Friday, February 20, 2015

The Bascinet Problem

A prominent Oldhammerer who goes by Tiny Basement just asked a fascinating question: why did GW ditch the beakie in favor of the 1.9th ed armor I'll call the "micronator" since it reminds me of nothing so much as a compressed terminator. He was himself responding to a very nice post on Oldenhammer in Toronto that pointed out the relationship between Warhammer 40K and Star Wars. What I write here is a response to these, and in imitation of Tiny Basement's lead I shall suggest that you read their posts before you take in my response. It will all make more sense that way.

Why do GW's Space Marines look like Stormtroopers? by Tiny Basement

I have no clear answer as to why GW went from what I felt was a more interesting design to the current one. Zhu Bajiee's speculation, which you can read in the comments on Tiny Basement, makes an interesting case for how the change might have begun, but I don't think it's a full explanation as both designs existed side by side for several years after. It may be as simple as focus group testing, since the change happened at about the time GW was becoming more corporate.

I said before I can't really answer the question. But a lack of any real knowledge has never stopped me before. Please do pardon me as I follow a lovely brunette child and a white rabbit that seem to be in an awful hurry  . . .

There are two dominant cola beverages in the United States. The difference in their respective popularity may be advertising. It may be chance. But might it be a difference in formulation? Pepsi is apparently much the sweeter of the two. (I will make no official pronouncements as I no longer drink either and consider both far too sticky.) As I understand it, Pepsi rather consistently wins blind taste tests. They make much hay of this and used to feature the "Pepsi Challenge" quite prominently in their adds. In spite of which Coke has unerringly retained the no. 1 spot.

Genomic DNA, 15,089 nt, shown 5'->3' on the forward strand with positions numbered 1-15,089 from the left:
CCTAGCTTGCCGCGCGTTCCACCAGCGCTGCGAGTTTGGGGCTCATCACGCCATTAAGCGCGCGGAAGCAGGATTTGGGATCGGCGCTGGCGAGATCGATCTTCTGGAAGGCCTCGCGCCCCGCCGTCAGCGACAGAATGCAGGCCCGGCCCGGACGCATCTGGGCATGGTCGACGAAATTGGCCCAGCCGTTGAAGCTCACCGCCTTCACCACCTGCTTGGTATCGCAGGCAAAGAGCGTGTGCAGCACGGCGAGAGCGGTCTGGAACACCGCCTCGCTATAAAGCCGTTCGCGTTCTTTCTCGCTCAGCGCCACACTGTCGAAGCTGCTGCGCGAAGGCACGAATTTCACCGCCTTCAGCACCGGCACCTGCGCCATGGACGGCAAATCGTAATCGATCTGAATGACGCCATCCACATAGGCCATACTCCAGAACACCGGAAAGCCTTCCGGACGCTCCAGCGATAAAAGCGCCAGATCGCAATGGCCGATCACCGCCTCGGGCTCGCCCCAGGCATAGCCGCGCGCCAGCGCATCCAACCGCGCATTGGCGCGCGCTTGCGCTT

This could be the result of a slight seniority to the Atlantan product. Better advertising could possibly explain it. But to be frank, we've all had both. Both are available virtually throughout the world. Both have more or less complete worldwide market saturation. If Pepsi were the clear superior, as the taste testing would suggest it to be, it should have pulled ahead at some point. The best conclusion is that there is something wrong with the test. Somehow it doesn't give a true impression of how we will react to a beverage.

One explanation I have heard advanced works like this: Pepsi tastes better at first sip, since it's sweeter. But about halfway through a glass a great many people find it too cloying and a lot of people actually find Coke more drinkable over the long term precisely because it's a little less sweet.

What has this to do with space marines, you ask? Glad you asked! That rabbit seems to be jumping down a speculative hole and the girl is following after. Perhaps we can learn something there too . . .

What would have happened if the same company owned both Coke and Pepsi and felt some need to pick one? Maybe the forces of the early 90s said "we need to standardize and aim at a younger demographic if we're going to sell more stuff. This complex mishmash of too many different miniatures doesn't work for kids. Let's get together a focus group and see which works better so we can settle on one design." Did this happen? No idea. Pure speculation. But it could have. We know GW was simplifying and shooting at a younger audience at about the right time.

So you have your focus group and decide which design is better. The Mk. 7 is more instantly pleasing. It looks more familiar, more human, more menacing. I know my teenage self was drawn to it more quickly. Loved the Mk. 7 from day one. It looked like terminators. (Which I also loved right off.) The bascinet faced beakies were a little . . . weird. A little alien. In short, they were distinctive in a way that the later variants are not. That comes with both benefits and costs. The costs are all short term focus group findable. The benefits take a little longer to appreciate. It's easy to like something you already know. It's also easy to trade it in on something else. It takes a little longer to love the unfamiliar. There's a reason the word "strange" carries the baggage that it does. But once you do . . . ?